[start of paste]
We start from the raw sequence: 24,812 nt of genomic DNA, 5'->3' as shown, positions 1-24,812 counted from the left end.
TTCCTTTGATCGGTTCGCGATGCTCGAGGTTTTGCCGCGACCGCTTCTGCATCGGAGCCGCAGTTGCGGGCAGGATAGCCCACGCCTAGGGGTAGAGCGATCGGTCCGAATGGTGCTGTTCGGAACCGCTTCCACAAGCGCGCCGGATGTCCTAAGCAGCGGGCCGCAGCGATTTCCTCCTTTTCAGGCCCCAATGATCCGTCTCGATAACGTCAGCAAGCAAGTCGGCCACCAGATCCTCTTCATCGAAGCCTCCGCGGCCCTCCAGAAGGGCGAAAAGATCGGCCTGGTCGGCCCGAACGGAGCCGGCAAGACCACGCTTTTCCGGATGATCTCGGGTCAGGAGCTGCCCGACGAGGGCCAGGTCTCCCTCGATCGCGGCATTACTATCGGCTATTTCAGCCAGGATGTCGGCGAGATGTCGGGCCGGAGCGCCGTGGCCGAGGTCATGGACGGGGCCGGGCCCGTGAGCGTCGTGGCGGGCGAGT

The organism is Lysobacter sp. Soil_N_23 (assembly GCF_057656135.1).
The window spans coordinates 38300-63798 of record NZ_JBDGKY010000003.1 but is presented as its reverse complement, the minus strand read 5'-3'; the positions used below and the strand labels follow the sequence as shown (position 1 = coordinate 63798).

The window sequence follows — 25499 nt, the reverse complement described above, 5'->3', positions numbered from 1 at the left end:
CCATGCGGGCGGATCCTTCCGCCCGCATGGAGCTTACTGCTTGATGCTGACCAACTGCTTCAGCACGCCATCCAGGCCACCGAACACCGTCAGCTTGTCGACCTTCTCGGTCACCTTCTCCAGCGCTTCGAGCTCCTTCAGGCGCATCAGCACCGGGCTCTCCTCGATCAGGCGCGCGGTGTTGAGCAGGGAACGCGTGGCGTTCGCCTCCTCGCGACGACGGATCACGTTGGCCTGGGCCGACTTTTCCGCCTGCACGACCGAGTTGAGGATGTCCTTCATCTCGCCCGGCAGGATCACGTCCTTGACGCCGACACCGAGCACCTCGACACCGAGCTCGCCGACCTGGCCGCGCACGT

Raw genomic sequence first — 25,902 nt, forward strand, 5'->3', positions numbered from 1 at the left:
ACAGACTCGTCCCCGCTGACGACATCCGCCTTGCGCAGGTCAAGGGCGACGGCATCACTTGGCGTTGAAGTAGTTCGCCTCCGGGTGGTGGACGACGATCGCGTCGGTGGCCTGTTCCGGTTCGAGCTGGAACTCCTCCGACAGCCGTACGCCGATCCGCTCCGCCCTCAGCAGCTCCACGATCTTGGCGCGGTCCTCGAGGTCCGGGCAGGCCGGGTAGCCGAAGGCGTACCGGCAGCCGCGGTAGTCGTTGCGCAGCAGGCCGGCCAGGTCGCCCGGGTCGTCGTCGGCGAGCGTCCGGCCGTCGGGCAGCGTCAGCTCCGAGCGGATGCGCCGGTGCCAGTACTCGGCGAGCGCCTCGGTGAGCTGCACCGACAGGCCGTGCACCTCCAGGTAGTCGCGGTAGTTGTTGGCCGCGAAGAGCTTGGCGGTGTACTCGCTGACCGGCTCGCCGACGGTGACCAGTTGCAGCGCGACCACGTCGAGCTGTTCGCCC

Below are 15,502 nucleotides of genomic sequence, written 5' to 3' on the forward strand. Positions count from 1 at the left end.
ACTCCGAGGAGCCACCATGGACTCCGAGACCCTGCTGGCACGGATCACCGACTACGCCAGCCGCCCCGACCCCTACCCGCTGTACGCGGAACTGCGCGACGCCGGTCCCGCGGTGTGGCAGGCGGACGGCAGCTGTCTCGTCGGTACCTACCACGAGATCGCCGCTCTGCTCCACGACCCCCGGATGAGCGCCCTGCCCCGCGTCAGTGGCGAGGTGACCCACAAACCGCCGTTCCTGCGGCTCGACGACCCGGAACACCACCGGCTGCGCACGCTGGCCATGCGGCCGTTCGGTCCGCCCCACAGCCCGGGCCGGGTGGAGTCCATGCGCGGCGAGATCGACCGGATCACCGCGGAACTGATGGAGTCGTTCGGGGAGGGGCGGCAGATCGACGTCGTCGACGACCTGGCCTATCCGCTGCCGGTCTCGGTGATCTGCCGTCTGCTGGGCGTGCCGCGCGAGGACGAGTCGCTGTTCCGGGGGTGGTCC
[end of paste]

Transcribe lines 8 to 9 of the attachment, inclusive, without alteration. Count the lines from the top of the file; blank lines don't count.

ACAGACTCGTCCCCGCTGACGACATCCGCCTTGCGCAGGTCAAGGGCGACGGCATCACTTGGCGTTGAAGTAGTTCGCCTCCGGGTGGTGGACGACGATCGCGTCGGTGGCCTGTTCCGGTTCGAGCTGGAACTCCTCCGACAGCCGTACGCCGATCCGCTCCGCCCTCAGCAGCTCCACGATCTTGGCGCGGTCCTCGAGGTCCGGGCAGGCCGGGTAGCCGAAGGCGTACCGGCAGCCGCGGTAGTCGTTGCGCAGCAGGCCGGCCAGGTCGCCCGGGTCGTCGTCGGCGAGCGTCCGGCCGTCGGGCAGCGTCAGCTCCGAGCGGATGCGCCGGTGCCAGTACTCGGCGAGCGCCTCGGTGAGCTGCACCGACAGGCCGTGCACCTCCAGGTAGTCGCGGTAGTTGTTGGCCGCGAAGAGCTTGGCGGTGTACTCGCTGACCGGCTCGCCGACGGTGACCAGTTGCAGCGCGACCACGTCGAGCTGTTCGCCC

Below are 15,502 nucleotides of genomic sequence, written 5' to 3' on the forward strand. Positions count from 1 at the left end.